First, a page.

They’re even up to it online. Social media suddenly became awash with women celebrating other women whether it be their friends or other females they admired. Of course women should be bigging up other women (I am a big believer in this), but for all the lovely ladies out there feeling lonely who AREN’T included in these lists, these features can only serve to make them feel a little bit sad and their day a little bit shit.

But I’m not quite the Belinda-no-mates I have painted myself out to be. Whispered chit chat with other mums whilst singing Old MacDonald has turned into real friendships, which now involve nights out and wine (hallelujah). The old NCT bunch are now pushing out their second sprogs, meaning a whole new wave of maternity leave fun and frolics to enjoy. The work buds are still bonkers and I have my very best pals from university, school and beyond. So what I am trying to say? I’m saying that not everyone is lucky enough to have a Swifty style squad to rely upon. That being a mum is a bloody lonely business. That even if a mum appears to have their shit together,they probably don’t, and at some stage they would have felt the same crippling loneliness to some degree too. So the next time you’re in the playground with your mate, sipping your hot Starbucks (and screaming at little Jimmy to stop jumping off the top of the bloody slide), try and say hi to that mum on her tod with her toddler and new baby. At worst, you would have made her day a little better, and at best? A new mummy mate to hang out with, and we can never have enough of them.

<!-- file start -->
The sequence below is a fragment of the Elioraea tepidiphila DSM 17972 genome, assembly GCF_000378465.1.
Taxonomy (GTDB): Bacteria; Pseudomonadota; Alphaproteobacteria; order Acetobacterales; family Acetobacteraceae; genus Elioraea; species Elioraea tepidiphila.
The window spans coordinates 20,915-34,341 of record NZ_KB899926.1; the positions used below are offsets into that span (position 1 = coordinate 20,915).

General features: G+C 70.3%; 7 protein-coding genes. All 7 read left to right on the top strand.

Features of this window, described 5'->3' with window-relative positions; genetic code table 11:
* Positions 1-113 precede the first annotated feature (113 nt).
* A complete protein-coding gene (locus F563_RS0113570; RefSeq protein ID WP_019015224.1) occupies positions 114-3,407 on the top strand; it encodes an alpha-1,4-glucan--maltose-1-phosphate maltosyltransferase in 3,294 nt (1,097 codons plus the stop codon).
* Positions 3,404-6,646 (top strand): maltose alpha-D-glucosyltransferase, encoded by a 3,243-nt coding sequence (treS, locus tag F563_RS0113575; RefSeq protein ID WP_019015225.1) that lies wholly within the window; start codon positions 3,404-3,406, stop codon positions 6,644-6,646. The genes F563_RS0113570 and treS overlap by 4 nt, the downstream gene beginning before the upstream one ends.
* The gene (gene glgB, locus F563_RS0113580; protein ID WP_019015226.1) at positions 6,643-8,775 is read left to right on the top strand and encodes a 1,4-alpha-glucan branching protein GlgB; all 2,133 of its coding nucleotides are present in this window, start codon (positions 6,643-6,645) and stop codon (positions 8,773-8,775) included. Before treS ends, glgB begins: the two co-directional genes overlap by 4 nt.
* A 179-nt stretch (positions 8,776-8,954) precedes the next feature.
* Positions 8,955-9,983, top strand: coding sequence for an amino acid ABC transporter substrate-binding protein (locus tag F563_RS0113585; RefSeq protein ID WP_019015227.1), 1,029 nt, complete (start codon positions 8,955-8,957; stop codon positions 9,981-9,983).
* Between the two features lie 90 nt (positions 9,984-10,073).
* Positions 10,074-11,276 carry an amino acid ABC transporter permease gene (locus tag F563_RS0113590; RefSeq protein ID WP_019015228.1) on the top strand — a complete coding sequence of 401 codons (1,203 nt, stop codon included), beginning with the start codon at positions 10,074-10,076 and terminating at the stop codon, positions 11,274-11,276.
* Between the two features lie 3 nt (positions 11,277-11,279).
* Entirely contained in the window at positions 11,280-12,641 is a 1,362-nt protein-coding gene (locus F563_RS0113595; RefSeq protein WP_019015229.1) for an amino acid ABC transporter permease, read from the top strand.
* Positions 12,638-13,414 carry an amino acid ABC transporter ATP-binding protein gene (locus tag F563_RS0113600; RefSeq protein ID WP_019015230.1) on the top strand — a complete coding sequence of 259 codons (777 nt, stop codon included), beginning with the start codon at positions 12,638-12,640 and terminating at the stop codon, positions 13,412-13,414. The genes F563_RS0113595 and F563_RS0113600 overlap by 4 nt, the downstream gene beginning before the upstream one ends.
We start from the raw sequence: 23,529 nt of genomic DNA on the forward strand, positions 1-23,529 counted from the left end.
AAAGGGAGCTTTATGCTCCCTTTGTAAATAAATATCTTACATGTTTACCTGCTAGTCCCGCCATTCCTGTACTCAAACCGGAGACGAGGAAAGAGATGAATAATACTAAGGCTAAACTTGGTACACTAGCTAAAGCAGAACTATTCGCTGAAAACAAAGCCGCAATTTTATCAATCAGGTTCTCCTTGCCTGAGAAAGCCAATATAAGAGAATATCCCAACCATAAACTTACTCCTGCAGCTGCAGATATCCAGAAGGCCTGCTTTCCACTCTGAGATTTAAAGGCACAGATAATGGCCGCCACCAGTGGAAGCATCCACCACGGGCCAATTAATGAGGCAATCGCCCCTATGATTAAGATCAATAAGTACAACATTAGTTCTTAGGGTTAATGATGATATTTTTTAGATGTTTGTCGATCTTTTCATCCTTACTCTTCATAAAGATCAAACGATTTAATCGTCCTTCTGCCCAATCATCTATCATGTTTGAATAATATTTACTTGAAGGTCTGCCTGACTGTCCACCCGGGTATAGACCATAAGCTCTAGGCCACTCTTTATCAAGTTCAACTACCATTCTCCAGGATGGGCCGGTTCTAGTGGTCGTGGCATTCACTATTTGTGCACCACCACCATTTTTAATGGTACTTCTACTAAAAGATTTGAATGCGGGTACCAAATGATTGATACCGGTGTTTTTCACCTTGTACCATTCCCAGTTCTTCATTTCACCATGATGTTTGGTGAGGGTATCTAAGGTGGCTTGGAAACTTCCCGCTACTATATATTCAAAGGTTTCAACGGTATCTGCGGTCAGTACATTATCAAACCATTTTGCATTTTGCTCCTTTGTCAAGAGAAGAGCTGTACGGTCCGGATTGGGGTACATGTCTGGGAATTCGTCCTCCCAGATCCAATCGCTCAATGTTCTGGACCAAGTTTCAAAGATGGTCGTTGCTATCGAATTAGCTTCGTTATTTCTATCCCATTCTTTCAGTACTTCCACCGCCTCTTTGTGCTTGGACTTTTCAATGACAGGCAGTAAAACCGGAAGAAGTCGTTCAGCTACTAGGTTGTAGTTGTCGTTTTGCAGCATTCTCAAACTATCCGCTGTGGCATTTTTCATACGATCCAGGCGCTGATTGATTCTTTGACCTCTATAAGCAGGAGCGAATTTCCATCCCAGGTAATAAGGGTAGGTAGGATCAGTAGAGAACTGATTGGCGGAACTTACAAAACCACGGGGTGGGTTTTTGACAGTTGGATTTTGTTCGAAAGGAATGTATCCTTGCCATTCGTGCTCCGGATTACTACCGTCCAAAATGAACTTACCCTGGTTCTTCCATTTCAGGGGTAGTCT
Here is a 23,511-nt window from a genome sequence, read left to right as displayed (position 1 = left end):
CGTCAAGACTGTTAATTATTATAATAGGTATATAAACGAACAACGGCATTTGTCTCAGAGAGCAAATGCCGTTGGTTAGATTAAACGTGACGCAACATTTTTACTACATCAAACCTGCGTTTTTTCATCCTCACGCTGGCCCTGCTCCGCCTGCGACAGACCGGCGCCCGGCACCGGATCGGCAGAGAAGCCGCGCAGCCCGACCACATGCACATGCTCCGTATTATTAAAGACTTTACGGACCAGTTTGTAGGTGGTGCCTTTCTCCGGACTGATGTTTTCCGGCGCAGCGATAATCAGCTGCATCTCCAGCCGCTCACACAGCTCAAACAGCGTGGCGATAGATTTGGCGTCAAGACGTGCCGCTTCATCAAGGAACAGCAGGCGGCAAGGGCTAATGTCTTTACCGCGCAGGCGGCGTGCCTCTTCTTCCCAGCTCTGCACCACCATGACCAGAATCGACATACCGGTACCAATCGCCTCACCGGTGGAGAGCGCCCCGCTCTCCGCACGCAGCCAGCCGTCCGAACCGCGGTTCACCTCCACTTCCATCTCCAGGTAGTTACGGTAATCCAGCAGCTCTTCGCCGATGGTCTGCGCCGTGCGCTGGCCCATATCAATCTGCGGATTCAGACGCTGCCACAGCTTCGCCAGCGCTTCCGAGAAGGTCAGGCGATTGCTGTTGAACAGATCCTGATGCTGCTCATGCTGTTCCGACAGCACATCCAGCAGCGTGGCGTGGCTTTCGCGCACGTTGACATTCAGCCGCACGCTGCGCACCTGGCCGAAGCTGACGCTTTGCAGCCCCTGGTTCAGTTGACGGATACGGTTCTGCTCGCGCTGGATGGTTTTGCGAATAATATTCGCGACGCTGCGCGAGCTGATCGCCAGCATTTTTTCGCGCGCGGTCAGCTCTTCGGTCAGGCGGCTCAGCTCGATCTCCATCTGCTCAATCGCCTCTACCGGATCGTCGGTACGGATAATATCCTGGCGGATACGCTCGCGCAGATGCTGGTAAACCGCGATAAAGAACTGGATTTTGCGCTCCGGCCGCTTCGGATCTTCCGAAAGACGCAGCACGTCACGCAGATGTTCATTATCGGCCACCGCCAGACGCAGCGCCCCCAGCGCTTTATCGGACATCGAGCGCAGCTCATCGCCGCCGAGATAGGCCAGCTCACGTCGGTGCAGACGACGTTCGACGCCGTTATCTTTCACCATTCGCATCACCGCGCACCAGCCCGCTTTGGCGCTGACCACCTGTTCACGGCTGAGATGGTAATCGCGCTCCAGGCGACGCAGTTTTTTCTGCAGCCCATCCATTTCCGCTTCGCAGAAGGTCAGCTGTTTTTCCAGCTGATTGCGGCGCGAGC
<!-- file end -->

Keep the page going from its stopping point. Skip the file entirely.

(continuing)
Anxiety & Me: How Self-Care Saved My Sanity

Anxiety & Me: How Self-Care Saved My Sanity

“I can’t do this.”